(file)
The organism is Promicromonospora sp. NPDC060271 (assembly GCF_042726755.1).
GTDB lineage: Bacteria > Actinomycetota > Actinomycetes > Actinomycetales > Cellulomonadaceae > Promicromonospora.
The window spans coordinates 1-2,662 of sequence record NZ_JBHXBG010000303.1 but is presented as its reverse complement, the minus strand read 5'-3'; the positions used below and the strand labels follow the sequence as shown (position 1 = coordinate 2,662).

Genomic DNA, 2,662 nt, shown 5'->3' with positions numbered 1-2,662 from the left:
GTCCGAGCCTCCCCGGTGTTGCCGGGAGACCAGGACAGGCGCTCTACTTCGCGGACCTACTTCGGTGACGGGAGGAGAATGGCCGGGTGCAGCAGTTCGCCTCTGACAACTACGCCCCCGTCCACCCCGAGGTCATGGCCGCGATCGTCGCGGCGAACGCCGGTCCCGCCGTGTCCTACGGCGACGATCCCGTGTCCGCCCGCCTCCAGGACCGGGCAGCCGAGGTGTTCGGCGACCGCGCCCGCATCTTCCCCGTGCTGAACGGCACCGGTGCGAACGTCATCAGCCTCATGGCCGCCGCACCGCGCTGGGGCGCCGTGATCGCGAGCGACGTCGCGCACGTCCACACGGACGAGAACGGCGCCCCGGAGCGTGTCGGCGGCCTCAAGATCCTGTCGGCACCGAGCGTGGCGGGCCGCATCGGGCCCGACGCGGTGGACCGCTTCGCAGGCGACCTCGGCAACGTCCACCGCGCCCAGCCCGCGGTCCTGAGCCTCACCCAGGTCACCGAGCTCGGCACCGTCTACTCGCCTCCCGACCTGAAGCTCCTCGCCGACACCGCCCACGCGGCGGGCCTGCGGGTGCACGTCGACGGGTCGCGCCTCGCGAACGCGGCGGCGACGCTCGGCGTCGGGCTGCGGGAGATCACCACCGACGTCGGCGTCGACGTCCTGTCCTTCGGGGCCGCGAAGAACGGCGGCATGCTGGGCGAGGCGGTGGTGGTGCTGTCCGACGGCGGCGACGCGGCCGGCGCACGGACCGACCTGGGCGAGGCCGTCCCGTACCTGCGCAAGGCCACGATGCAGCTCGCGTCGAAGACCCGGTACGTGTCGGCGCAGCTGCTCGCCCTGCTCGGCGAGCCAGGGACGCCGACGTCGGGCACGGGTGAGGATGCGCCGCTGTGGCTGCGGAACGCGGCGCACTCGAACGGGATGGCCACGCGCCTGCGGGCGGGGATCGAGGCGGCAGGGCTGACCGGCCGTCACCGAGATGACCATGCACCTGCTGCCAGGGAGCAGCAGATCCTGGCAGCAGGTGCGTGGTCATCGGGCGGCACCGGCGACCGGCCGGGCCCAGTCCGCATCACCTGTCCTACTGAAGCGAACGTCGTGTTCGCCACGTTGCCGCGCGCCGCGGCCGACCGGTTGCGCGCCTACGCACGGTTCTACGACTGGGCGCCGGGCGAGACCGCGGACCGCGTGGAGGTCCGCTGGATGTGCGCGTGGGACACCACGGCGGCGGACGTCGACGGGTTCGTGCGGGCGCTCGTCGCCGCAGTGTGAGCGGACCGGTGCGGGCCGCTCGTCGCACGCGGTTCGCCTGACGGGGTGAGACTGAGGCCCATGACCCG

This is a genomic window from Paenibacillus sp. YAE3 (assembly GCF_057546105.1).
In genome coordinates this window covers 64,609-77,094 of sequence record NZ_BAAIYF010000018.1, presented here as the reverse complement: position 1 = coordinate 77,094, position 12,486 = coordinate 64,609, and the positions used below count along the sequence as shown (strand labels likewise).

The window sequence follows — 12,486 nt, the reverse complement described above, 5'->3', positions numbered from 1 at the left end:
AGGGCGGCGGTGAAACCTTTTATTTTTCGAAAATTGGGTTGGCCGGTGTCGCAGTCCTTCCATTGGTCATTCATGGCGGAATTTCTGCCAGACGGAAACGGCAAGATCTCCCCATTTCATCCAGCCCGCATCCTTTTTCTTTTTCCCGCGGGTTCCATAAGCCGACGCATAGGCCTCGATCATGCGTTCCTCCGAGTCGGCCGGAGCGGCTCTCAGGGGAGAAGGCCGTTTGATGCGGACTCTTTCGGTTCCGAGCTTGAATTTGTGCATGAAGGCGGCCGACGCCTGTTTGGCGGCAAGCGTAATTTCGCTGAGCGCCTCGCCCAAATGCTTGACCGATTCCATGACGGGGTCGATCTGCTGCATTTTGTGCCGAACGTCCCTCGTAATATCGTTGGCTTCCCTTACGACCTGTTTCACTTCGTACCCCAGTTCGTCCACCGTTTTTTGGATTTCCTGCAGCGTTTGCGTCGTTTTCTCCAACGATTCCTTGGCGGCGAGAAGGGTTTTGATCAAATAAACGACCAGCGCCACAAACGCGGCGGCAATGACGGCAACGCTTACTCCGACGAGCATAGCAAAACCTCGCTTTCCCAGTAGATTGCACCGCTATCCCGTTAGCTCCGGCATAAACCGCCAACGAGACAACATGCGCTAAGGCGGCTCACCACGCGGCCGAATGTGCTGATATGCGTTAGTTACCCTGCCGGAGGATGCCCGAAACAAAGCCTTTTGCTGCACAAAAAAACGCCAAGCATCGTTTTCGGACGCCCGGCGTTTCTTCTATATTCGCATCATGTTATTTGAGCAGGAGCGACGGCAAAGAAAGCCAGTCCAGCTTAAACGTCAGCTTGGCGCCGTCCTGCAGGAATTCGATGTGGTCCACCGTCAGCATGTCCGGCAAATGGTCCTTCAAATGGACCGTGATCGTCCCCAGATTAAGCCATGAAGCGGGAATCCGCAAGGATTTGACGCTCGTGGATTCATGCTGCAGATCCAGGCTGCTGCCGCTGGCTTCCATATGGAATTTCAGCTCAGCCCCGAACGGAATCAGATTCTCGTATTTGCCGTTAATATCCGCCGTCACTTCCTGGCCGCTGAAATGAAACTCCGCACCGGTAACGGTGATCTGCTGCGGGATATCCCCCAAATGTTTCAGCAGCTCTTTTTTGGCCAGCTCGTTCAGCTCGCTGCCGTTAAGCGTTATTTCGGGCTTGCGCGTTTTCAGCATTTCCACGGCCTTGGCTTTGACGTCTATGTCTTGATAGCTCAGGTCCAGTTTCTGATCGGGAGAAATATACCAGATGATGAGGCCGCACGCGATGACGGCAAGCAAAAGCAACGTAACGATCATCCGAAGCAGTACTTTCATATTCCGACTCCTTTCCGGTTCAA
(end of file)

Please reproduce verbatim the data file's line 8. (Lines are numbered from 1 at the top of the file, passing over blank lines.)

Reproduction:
The window sequence follows — 12,486 nt, the reverse complement described above, 5'->3', positions numbered from 1 at the left end: